Overall, we spent two months going through the full “Playing to Win” process, which resulted in roadmaps for digital strategies to reach both students and teachers. It would require adding new technologies, skill sets and team structures, and walking away from activities – and in some cases, the people who performed those activities–that would not be successful with the new strategy. Essentially, reaching our consumers digitally meant having less need for an on-the-ground sales force tasked with creating distribution partnerships.
Despite our preparation, focus and commitment to winning, making the tough choices was downright painful – so much so that we put off making some of them for much longer than we should have. It has been a challenging time for our staff, who have struggled with the lack of clarity and insecurity that marks a change process. We regret not having the foresight of Ichak Adizes, who cautions, “By postponing the pain of restructuring, the organization suffers years of prolonged anguish.”
In such a time, the only course of action is to learn from the mistakes and continue on toward the goal. Just as the management books preach, leading an organization through a time of transformation takes continuous hard work. We’re making greater efforts to over-communicate with transparency and build greater trust among our team to surmount the inherent challenges in the process and realize our vision together.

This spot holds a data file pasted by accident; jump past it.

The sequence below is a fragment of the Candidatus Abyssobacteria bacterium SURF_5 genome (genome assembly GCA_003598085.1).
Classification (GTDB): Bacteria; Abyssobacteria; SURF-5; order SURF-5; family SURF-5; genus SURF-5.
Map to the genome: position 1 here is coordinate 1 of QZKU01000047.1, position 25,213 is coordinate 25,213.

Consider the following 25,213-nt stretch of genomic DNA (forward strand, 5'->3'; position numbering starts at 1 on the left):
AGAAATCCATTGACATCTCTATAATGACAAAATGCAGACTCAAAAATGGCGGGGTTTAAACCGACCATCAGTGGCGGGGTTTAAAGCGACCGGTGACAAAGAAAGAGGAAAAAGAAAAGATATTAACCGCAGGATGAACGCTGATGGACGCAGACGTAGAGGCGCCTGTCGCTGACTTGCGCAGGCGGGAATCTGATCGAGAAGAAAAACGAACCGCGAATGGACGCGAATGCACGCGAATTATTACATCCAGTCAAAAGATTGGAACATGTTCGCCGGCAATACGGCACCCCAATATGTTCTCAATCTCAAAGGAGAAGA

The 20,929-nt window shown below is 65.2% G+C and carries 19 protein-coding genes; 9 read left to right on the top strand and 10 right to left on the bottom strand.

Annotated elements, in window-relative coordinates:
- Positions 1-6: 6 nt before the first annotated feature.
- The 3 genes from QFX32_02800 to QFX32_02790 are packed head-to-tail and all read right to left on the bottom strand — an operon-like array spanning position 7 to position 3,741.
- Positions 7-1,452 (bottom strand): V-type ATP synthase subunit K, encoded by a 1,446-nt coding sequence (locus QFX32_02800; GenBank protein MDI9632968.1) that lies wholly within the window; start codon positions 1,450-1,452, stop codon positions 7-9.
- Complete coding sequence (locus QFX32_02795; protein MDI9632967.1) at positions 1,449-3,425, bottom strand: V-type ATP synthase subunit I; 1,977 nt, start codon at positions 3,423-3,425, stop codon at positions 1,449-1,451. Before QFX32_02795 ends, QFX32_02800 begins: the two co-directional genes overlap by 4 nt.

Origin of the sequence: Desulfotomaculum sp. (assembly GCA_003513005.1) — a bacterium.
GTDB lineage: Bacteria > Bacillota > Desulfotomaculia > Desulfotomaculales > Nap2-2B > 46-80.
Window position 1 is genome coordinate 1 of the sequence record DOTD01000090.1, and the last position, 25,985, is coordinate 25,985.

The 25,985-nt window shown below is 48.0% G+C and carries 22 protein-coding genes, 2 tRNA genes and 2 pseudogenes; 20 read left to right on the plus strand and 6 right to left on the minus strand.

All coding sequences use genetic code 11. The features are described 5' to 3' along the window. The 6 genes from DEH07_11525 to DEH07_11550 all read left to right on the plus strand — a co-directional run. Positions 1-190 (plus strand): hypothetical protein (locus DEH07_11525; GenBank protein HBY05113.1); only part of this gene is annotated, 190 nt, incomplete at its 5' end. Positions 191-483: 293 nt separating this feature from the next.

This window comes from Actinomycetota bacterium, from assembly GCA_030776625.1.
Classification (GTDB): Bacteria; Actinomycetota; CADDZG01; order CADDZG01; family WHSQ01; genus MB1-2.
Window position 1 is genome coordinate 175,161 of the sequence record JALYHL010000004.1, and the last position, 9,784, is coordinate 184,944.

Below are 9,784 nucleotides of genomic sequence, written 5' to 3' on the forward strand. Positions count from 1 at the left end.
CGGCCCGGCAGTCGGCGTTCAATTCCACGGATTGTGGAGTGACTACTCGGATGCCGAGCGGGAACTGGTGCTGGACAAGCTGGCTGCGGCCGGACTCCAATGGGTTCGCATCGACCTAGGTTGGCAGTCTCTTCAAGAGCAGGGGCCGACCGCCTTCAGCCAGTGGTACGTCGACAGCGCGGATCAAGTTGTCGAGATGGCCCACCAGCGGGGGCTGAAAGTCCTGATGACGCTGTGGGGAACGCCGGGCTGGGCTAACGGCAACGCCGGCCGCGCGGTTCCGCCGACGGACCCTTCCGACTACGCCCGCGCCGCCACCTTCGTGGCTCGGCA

Once we had our strategic roadmap in hand, we got to work gaining the capabilities we needed to execute our digital transformation. To build and market strong digital products, we added resources to our web and marketing teams, hiring an experienced full-stack developer and a digital marketing pro to lead those teams, respectively, and priming one of our marketing associates to become a YouTube guru.